CI’s definition of membership seems to require no more than paying membership dues: “For Yearly Membership the application must be accompanied by the initial dues payment and a $75 initiation fee. This secures your current membership and the right to execute a contract.” In other words, CI counts someone as a member so long as they are paying dues, even if they have not signed any contracts or made financial arrangements to be cryopreserved.


In October 2012, Alcor-equivalent membership was 505, compared to a total of 1,040. That meant that 48.6% of “total members” were Alcor-equivalent members. If that same ratio holds now, we get (0.486 x 1,525) = 740.

What is the highest possible number of Alcor-equivalent members? Start with 1,525. Subtract “Pets”, “Assoc. Members”, “DNA/Tissue”, and you end up with 922. There may well be many people who are counted as members because they pay/paid dues but do not fit the three categories above. 922 is the highest number for real, full membership that I can come up with. The real number is either equal to or lower than this and, perhaps most likely, around 740.

Why does this matter?

I’ve been surprised by how many people are fooled by CI’s manipulation of the way it presents its membership numbers and its repeated claim that it is the organization with the largest number of members. Transparency matters greatly in this endeavor. It is unseemly for CI to parade its “low costs” and also claim to have more members than any other cryonics organization.

What are the trends in CI’s membership numbers? I’m interested only in members with cryopreservation arrangements, so that limits me to numbers no later than March 2015.


March 2015

Members: 1180. CRYO: 575 (down by 3 from December 2014).
Increase of 98 “Cryo” members, i.e. real members, in the 3 years from March 2012 to March 2015. 32.67/year average.

March 2010 to March 2011

From 404 to 442 = 38 = 9.4%.

March 2011 to March 2012

From 442 to 477 = 35 = 7.9%.

March 2012 to April 2013

(There is no listing for March 2013): From 477 to 503 = 27 (or 25 annualized) = 5.24%.

April 2013 to April 2014

From 504 to 563 = 59 = 11.7%.

April 2014 to March 2015

From 563 to 575 = 12 (or 13 annualized) = 2.3%.


We seeing a declining trend, with the exception of 2013 to 2014. Is this why the core membership numbers are no longer published? We can only speculate. It is interesting that over the last few years, Alcor’s membership growth trend has been rising, not declining. That is despite Alcor’s dues being significantly higher than CI’s.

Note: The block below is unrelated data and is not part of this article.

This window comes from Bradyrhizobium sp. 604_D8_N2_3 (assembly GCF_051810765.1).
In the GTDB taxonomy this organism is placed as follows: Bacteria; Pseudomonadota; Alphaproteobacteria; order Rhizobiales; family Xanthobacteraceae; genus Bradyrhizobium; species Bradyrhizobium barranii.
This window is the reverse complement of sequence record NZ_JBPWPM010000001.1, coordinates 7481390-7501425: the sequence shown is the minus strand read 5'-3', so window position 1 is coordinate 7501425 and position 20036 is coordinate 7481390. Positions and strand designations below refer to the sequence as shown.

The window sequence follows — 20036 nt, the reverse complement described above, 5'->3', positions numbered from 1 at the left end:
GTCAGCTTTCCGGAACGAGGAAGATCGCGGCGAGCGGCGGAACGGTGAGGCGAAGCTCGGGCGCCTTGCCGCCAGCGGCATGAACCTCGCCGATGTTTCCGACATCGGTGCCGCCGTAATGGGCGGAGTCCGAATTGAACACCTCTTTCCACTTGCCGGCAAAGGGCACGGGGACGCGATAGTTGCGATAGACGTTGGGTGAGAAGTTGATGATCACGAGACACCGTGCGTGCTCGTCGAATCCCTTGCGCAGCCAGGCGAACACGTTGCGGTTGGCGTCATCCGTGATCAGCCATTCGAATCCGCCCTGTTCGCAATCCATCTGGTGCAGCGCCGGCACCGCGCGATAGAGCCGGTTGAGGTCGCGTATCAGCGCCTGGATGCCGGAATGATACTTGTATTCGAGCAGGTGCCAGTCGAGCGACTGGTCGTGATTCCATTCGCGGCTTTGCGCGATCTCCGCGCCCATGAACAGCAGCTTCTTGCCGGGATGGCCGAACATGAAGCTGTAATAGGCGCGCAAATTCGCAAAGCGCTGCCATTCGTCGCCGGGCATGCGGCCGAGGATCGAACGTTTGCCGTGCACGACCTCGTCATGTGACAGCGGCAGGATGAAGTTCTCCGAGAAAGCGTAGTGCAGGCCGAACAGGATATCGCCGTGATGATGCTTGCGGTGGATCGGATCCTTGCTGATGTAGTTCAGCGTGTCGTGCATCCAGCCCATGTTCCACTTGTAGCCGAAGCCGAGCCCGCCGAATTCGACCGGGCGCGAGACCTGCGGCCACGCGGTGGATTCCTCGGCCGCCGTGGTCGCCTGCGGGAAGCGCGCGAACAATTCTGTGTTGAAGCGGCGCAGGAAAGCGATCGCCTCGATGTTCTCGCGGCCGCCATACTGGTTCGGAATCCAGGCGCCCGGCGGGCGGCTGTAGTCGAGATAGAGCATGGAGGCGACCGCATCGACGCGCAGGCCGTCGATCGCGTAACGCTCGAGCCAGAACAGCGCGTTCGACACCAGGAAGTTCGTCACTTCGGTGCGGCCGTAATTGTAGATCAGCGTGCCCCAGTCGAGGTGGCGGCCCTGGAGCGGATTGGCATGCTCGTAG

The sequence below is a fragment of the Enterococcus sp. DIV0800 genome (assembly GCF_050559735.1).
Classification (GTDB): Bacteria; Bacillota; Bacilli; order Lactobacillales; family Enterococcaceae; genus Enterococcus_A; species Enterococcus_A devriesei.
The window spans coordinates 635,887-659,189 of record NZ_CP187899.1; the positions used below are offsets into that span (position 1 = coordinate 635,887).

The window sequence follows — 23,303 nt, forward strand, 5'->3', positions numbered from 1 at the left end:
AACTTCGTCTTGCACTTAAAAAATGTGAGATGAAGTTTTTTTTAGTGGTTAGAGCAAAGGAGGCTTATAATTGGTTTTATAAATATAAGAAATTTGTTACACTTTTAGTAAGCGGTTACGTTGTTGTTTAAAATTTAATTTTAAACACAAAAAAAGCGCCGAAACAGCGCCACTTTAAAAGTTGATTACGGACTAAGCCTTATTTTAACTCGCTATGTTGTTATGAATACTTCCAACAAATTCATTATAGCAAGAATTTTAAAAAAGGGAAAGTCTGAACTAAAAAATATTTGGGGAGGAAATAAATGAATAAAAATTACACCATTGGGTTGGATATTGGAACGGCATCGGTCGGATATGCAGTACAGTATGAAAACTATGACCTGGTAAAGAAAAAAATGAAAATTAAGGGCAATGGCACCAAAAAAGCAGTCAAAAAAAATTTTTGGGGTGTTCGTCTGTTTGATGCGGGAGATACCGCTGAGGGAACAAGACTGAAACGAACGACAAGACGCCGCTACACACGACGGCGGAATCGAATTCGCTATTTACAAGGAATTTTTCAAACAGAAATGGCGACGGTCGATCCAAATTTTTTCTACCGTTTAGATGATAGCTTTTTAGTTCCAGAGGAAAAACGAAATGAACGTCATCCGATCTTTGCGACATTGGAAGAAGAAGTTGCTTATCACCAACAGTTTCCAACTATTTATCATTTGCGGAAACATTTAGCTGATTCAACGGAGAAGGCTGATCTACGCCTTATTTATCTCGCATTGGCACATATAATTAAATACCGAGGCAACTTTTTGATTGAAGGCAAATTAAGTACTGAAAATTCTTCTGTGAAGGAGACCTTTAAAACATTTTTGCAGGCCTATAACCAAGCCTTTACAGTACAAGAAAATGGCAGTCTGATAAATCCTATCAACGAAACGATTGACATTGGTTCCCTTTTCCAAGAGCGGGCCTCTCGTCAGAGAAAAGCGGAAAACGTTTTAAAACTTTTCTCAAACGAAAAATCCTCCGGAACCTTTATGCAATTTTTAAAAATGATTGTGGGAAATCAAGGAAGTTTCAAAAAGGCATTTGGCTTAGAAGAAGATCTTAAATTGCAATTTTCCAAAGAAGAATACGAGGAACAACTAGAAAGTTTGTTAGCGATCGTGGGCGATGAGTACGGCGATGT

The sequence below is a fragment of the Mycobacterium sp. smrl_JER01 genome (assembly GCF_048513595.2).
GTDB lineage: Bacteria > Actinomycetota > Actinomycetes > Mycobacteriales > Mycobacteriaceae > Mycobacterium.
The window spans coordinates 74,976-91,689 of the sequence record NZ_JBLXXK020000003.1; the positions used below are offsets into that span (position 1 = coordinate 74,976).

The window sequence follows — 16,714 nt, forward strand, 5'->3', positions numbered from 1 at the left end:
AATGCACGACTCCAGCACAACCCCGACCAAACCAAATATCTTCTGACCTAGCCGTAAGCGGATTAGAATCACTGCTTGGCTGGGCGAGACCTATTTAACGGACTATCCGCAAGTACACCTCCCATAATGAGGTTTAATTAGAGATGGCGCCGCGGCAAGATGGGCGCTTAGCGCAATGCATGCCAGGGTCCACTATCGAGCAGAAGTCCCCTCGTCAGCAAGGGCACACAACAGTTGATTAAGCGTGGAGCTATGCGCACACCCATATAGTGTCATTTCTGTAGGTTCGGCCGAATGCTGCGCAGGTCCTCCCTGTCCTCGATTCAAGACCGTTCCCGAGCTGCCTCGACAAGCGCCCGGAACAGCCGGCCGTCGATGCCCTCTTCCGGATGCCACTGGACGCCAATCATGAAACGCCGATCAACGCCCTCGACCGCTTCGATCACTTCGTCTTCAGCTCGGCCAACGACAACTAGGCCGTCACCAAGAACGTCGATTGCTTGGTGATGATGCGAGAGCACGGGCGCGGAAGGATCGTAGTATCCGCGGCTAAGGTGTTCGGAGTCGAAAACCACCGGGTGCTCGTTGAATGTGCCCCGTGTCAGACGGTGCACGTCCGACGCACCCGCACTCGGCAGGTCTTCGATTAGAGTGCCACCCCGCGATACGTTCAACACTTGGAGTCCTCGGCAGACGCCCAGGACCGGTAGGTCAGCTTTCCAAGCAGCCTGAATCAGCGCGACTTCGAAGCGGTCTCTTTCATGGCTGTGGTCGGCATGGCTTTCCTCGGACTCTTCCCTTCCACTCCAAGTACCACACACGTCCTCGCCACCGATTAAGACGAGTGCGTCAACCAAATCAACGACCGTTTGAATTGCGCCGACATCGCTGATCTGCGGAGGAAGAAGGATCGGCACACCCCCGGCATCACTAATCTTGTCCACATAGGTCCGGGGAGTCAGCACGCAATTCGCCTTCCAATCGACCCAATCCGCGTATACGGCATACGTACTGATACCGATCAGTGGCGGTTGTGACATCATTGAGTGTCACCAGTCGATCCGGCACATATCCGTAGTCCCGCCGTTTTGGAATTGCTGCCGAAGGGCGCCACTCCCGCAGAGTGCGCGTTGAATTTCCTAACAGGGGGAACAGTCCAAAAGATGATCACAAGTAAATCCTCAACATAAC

In March 2015, CI had 575 cryopreservation members. Alcor had 1,027. In other words, CI’s cryopreservation membership was 56% of Alcor’s. Given evidence on recent trends (and hearsay from alienated CI members), that percentage has probably shrunk.

By the way, I have brought this numerical sleight-of-hand directly to the attention of CI’s leadership. The response was clear: They are going to keep doing it.

No public clarification on what Associate Membership means has been given to date. It appears that CI now has two categories of members without cryonics arrangements.


Until quite recently and for a few years, Alcor and CI had almost exactly the same number of patients. But as of April 2018, CI had 165 patients compared to Alcor’s 156. [170 as of May 31, 2019.] CI acquired 35 patients in 3 years. That’s about 150% of the number of Alcor patients in the same time, despite about half the membership. In other words, CI’s growth in patient population is around 300% that of Alcor’s relative to number of members. This suggests that one or both of the following must be true: 1. CI’s membership is much older and less healthy than Alcor’s. 2. CI takes a vastly higher number of “post-mortem” third-party cases, a category of cases much more prone to lack of strong informed consent and to litigation.

CI ‘s website refers to “Our “Members-Only” policy for cryonic services”. However, this is highly misleading, since it looks clear that most people who are cryopreserved by CI were not members at the time.

At Alcor, we are currently working to reduce the loss of members, especially those who cite financial reasons for discontinuing their arrangements. It’s interesting that Cryonics Institute has added some interesting information to their Member Statistics page, apparently fairly recently: “At least one-fifth of Yearly Members allow their Membership to lapse.”

Although annual member dues with CI are a fraction of that of Alcor’s, CI nevertheless clearly loses quite a few members. I know that some of those are lost because they switch to Alcor. For the others, I don’t know the cause, nor whether it tells us anything about price sensitivity of Alcor members and potential members.

My hope is that CI will clarify and change the way they report their membership numbers. Failing that, this article will serve as a reference to point out to those who have bought into the “largest number of members” claim.